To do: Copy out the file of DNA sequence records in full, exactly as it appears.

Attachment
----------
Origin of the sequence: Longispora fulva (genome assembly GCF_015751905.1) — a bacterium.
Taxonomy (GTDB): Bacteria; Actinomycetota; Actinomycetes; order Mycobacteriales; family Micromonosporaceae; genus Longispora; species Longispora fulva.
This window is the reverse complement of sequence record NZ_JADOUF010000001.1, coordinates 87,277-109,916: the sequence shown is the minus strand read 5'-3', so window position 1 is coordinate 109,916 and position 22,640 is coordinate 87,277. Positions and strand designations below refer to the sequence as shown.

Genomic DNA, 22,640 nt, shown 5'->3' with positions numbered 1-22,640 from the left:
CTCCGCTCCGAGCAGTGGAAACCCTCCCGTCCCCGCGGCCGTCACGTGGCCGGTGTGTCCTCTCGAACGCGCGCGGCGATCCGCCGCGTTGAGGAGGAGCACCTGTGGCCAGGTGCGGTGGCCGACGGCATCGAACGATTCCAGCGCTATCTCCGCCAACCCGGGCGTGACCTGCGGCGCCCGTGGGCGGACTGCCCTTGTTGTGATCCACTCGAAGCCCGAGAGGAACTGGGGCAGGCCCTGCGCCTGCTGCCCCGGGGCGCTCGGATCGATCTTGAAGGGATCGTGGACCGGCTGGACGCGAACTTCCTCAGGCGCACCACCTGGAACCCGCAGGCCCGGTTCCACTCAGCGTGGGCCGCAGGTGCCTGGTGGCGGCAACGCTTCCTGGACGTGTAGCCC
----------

Origin of the sequence: Longispora fulva (genome assembly GCF_015751905.1) — a bacterium.
Taxonomy (GTDB): Bacteria; Actinomycetota; Actinomycetes; order Mycobacteriales; family Micromonosporaceae; genus Longispora; species Longispora fulva.
This window is the reverse complement of sequence record NZ_JADOUF010000001.1, coordinates 87,277-109,916: the sequence shown is the minus strand read 5'-3', so window position 1 is coordinate 109,916 and position 22,640 is coordinate 87,277. Positions and strand designations below refer to the sequence as shown.

Genomic DNA, 22,640 nt, shown 5'->3' with positions numbered 1-22,640 from the left:
CTCCGCTCCGAGCAGTGGAAACCCTCCCGTCCCCGCGGCCGTCACGTGGCCGGTGTGTCCTCTCGAACGCGCGCGGCGATCCGCCGCGTTGAGGAGGAGCACCTGTGGCCAGGTGCGGTGGCCGACGGCATCGAACGATTCCAGCGCTATCTCCGCCAACCCGGGCGTGACCTGCGGCGCCCGTGGGCGGACTGCCCTTGTTGTGATCCACTCGAAGCCCGAGAGGAACTGGGGCAGGCCCTGCGCCTGCTGCCCCGGGGCGCTCGGATCGATCTTGAAGGGATCGTGGACCGGCTGGACGCGAACTTCCTCAGGCGCACCACCTGGAACCCGCAGGCCCGGTTCCACTCAGCGTGGGCCGCAGGTGCCTGGTGGCGGCAACGCTTCCTGGACGTGTAGCCC